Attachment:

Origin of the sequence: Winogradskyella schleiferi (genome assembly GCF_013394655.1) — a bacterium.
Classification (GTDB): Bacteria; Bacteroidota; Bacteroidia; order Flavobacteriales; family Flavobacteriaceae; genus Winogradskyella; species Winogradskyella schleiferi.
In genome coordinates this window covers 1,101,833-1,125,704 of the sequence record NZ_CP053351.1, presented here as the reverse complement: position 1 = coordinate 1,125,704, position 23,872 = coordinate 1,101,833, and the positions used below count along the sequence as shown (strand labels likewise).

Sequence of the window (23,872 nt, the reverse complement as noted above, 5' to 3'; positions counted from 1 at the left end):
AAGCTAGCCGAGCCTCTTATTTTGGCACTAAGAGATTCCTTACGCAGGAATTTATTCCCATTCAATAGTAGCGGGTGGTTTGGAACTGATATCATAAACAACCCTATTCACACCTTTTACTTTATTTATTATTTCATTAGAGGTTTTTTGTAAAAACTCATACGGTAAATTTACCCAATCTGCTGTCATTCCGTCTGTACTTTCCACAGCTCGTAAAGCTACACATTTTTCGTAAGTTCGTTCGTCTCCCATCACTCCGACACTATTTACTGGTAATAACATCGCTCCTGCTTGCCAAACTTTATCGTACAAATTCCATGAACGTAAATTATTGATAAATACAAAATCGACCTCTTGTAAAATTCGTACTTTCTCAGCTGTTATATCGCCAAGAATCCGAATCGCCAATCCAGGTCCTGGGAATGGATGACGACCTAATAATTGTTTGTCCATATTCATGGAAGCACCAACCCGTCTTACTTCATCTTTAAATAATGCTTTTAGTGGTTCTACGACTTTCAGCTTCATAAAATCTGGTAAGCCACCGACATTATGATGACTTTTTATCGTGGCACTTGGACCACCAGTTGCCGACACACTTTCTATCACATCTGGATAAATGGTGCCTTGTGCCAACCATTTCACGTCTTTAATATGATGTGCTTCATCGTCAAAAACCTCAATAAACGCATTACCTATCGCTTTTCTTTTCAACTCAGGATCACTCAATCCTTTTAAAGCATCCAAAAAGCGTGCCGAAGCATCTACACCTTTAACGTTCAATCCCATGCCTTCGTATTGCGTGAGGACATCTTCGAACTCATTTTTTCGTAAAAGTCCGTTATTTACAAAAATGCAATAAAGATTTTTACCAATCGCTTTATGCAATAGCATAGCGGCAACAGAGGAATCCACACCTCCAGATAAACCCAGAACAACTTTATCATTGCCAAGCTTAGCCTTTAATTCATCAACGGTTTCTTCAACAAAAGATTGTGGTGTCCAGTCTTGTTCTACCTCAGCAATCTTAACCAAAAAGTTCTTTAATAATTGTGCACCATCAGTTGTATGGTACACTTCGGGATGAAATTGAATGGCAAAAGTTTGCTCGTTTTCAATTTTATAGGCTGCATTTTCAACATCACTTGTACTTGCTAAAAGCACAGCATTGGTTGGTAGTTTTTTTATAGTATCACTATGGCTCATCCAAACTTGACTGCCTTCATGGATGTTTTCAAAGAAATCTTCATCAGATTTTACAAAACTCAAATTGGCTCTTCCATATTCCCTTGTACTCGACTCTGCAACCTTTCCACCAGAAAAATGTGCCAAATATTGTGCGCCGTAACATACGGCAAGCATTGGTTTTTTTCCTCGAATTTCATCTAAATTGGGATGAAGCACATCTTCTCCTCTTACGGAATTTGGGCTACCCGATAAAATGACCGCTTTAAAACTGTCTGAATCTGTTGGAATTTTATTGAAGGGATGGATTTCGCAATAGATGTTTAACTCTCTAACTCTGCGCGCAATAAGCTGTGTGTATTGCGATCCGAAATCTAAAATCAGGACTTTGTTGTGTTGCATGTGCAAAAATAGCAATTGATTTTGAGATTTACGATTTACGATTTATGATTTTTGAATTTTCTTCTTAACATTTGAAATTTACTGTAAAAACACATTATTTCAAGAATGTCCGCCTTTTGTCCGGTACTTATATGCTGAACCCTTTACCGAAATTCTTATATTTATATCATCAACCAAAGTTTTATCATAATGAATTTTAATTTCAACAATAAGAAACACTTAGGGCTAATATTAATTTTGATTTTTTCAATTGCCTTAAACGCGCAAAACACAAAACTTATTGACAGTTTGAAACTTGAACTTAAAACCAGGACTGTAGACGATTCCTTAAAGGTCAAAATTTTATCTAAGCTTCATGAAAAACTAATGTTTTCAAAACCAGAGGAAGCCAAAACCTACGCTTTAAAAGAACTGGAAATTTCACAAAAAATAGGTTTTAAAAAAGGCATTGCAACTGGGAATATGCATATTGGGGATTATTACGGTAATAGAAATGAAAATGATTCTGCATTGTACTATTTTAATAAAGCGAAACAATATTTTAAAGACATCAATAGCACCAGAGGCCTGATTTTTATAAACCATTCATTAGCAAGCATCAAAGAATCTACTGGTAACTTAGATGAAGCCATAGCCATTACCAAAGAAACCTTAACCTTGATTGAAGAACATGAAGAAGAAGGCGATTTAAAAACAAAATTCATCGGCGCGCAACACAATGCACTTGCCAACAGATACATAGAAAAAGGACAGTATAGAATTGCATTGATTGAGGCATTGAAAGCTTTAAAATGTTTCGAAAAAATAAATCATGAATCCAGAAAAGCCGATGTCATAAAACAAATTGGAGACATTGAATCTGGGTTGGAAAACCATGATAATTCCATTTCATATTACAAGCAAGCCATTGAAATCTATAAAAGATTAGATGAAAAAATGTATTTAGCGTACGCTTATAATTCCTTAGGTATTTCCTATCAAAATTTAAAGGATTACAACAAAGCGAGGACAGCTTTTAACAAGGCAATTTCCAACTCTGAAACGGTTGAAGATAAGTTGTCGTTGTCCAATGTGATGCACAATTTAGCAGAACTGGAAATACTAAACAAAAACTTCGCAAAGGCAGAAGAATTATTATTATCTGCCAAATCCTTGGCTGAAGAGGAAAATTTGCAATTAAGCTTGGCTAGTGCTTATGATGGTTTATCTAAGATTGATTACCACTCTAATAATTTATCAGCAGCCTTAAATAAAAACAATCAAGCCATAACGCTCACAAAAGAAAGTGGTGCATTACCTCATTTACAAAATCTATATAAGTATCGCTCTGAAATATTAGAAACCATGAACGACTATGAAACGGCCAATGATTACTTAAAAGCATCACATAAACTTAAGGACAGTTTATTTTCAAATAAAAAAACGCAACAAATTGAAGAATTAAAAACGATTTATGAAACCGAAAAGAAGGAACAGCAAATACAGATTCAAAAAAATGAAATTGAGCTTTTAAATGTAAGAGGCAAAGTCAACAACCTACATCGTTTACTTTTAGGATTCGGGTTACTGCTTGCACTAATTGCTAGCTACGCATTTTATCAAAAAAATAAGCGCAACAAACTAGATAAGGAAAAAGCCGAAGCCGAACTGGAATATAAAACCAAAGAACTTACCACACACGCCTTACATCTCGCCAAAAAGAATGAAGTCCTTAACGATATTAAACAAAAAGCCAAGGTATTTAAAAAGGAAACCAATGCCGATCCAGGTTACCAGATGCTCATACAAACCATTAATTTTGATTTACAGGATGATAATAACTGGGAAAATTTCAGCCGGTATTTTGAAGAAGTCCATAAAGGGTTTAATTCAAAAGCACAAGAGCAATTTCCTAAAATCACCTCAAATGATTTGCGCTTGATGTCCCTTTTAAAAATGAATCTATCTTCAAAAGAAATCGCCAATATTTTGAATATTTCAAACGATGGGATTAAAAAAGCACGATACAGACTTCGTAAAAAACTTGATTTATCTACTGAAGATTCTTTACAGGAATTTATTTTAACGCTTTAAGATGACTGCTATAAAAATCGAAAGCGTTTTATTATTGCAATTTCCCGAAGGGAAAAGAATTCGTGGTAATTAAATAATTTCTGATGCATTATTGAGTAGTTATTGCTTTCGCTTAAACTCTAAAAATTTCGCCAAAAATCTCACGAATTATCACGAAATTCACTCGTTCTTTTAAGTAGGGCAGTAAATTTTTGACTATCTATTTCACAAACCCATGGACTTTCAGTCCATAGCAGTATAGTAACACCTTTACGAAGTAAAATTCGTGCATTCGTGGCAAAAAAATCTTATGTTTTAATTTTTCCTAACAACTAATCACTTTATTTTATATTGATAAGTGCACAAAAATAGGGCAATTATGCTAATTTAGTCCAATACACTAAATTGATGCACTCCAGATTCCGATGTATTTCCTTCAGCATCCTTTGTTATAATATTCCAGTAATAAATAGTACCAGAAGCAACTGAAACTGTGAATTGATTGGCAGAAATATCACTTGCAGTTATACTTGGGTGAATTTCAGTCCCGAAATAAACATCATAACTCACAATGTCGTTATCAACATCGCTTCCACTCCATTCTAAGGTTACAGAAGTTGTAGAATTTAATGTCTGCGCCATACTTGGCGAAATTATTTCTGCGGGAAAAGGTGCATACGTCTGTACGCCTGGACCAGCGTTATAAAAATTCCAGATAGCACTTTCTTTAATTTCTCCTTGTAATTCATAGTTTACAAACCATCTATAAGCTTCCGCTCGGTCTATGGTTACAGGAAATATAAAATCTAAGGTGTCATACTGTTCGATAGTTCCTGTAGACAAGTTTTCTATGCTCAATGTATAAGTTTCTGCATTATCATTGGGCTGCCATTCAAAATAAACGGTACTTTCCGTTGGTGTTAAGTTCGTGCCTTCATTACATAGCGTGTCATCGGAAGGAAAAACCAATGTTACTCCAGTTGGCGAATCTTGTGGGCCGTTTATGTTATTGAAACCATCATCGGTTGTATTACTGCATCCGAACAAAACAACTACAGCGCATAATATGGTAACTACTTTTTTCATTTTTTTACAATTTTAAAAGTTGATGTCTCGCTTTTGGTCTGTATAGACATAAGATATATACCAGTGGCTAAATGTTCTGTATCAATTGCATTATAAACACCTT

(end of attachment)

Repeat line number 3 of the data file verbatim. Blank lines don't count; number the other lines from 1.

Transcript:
In genome coordinates this window covers 1,101,833-1,125,704 of the sequence record NZ_CP053351.1, presented here as the reverse complement: position 1 = coordinate 1,125,704, position 23,872 = coordinate 1,101,833, and the positions used below count along the sequence as shown (strand labels likewise).